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    Ordinarily, the system prevents users from deleting their own question once they've received an answer, so long as that answer has been upvoted. But that still leaves an edge case behind, where users can delete their own questions immediately after they get answered, where the answer hasn't had a chance to get upvoted yet. I think a better way of resolving this issue is to implement a time delay where users can't delete their own question 24 hours after getting an answer. – Sonic the Curiouser Hedgehog Jan 9 at 2:29
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    I suspect that upvotes are a better heuristic than character count. What OP is asking for sounds like self service dissociation. It's also worth remembering deletions on SE are 'soft' deletions, so it's not gone just hidden. I am not sure of whether OP deleting a question affects the answer ban status of a user posting an answer but it's pretty unlikely even then that without a broader pattern of deleted answers that they would get penalized – Journeyman Geek Jan 9 at 3:28
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    related at MSO: Can self-censoring end up with a question ban? "deleting a question right after someone posts an answer to it... is seen as so overtly hostile that it does impose a pretty stiff penalty..." – gnat Jan 9 at 11:15
  • @animuson There is no risk of abuse. Ownership of the question would not be transferred to a bot. If users could transfer ownership to a bot, then a practical joker might write a program which posts tons of garbage, and immediately transfer ownership to the faux anonymous user. For what I am suggesting, the question is still associated with the original user-id on the back-end, but the front-end does not display the username. That way, if a person is reported for being a silly practical joker, their account will still be suspended. – Samuel Muldoon Jan 10 at 23:50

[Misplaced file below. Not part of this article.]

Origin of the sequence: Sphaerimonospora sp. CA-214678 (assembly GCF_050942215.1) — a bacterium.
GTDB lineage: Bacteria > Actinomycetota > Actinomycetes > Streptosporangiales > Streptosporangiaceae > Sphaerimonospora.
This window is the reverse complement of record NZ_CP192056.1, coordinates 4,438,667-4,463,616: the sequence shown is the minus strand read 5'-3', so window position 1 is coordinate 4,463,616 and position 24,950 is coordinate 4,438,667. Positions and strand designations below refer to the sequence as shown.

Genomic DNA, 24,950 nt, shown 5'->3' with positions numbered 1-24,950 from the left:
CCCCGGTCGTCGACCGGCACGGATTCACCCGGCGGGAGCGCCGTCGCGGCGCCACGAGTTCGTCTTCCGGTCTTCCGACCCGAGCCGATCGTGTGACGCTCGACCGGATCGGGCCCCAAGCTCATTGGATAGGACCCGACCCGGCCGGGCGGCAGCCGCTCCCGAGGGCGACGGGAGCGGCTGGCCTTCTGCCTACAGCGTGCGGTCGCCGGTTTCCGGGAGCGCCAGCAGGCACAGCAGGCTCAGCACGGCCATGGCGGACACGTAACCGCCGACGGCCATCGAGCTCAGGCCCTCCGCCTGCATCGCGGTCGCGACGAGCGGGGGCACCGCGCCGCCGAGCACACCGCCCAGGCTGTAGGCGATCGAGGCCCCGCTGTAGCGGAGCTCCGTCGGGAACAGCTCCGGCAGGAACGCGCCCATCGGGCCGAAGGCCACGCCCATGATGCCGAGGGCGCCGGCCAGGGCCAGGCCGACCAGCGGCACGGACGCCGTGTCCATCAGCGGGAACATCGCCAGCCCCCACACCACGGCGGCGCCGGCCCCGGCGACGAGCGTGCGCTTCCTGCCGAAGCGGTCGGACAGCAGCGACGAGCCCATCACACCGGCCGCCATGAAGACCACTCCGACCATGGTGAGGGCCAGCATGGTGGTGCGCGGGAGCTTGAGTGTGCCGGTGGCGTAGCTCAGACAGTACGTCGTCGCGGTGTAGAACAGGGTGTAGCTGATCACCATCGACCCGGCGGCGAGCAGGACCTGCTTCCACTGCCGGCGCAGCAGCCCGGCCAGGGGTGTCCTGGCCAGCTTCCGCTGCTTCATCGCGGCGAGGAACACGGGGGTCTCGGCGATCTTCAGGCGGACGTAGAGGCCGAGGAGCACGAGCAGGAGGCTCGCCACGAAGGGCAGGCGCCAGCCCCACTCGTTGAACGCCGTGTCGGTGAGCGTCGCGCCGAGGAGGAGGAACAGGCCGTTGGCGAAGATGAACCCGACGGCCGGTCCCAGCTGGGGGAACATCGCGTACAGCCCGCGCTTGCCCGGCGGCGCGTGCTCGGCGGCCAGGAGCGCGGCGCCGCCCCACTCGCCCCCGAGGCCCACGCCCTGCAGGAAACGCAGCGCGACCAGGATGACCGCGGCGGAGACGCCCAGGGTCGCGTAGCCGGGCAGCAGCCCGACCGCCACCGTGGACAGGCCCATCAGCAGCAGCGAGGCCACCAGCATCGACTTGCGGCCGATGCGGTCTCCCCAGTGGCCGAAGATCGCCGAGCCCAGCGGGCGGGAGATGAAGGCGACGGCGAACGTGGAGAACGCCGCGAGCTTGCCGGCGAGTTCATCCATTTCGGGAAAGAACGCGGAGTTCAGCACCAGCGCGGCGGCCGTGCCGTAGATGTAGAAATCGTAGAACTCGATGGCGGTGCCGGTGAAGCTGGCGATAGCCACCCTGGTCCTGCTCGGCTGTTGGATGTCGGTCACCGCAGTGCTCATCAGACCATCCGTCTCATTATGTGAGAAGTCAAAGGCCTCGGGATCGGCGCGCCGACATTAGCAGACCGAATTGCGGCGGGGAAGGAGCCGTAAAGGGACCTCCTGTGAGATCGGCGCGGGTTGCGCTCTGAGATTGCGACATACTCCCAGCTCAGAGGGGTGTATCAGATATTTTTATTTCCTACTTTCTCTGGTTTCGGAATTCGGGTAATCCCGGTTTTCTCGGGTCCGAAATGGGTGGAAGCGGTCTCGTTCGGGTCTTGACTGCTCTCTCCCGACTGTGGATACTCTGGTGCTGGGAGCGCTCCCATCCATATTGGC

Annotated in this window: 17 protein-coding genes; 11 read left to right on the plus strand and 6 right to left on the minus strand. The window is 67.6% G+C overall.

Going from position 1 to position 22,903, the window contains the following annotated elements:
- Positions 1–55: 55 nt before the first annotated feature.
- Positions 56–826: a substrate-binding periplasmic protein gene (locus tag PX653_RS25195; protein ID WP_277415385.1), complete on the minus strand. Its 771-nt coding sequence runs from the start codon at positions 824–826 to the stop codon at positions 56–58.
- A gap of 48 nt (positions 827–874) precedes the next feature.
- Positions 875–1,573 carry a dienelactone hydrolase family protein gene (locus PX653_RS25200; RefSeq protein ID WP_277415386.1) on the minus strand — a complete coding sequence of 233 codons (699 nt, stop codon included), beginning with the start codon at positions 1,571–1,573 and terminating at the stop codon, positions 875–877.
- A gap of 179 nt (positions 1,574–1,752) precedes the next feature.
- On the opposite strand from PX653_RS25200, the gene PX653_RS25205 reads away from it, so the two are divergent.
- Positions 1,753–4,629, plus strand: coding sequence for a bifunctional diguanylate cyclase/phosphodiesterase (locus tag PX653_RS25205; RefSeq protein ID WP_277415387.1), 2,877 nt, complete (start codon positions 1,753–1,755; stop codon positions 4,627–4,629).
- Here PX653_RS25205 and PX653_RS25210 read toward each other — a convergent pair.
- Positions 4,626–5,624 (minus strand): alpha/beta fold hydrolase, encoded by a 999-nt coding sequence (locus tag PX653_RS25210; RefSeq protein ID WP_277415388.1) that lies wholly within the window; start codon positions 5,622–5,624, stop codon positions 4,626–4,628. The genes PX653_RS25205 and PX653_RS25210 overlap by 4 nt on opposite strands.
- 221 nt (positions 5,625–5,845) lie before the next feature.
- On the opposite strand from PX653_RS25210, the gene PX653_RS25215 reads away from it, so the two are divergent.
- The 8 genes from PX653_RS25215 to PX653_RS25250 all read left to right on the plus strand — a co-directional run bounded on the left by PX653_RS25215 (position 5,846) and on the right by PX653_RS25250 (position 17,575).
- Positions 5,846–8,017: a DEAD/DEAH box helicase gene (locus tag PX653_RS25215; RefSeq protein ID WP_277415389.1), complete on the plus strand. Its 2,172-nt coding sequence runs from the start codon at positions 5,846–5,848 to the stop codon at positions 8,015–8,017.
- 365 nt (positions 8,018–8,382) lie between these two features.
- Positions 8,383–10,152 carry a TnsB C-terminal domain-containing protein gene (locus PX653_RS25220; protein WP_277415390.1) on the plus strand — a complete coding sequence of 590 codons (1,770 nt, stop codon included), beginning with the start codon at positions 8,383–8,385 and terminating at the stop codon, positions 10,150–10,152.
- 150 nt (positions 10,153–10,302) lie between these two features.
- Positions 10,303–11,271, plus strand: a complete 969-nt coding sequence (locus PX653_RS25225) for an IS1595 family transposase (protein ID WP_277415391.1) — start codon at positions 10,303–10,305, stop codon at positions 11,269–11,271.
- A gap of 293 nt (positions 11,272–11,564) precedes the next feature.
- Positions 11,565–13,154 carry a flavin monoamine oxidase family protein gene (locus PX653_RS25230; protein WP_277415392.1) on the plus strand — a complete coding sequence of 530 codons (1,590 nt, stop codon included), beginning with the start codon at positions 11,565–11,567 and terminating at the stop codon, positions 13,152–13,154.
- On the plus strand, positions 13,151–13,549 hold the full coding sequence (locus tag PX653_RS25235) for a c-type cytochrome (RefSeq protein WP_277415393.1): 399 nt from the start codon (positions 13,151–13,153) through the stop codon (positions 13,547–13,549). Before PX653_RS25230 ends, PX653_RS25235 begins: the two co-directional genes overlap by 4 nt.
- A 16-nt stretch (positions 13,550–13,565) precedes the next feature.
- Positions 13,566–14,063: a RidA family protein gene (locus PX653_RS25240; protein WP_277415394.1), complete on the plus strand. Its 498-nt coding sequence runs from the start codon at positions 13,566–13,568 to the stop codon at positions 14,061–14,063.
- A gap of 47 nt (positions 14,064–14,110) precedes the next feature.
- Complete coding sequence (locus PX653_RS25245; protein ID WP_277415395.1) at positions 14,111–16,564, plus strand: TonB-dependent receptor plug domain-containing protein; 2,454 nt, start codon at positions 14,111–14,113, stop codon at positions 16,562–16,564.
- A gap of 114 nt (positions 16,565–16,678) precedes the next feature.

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This is a great idea to prevent a user from deleting their own question if the question already has a good answer.

However, such thing is already implemented. Once any answer receives even one single upvote, or multiple people have answered (even with no upvotes), the OP (question author) can't delete their question anymore.

What does it mean? It means that if a single user with the privilege to upvote considers an answer as good (hence casting an upvote), the question can't be deleted by its owner anymore, exactly for the reasons you posted.

So, this leaves us with the edge case of users deleting the question when there is one answer that didn't get even a single upvote.

This can be split into two cases:

  1. The answer was good, but the OP was fast enough to delete before anyone had a chance to upvote. This is indeed bad behavior and unfair to the users posting the answers; however, a solution for this has already been suggested, which I think is better than what you propose here. In the meantime, if anyone with the privilege to flag (15 reputation) spots such a behavior of a user, they can flag it for mod attention and the site moderators will handle it.
  2. The answer is not that good. Maybe not bad, but also nobody found it worthy of an upvote. In this case, having it removed along with the question isn't too big a loss for the community. Nothing to worry about.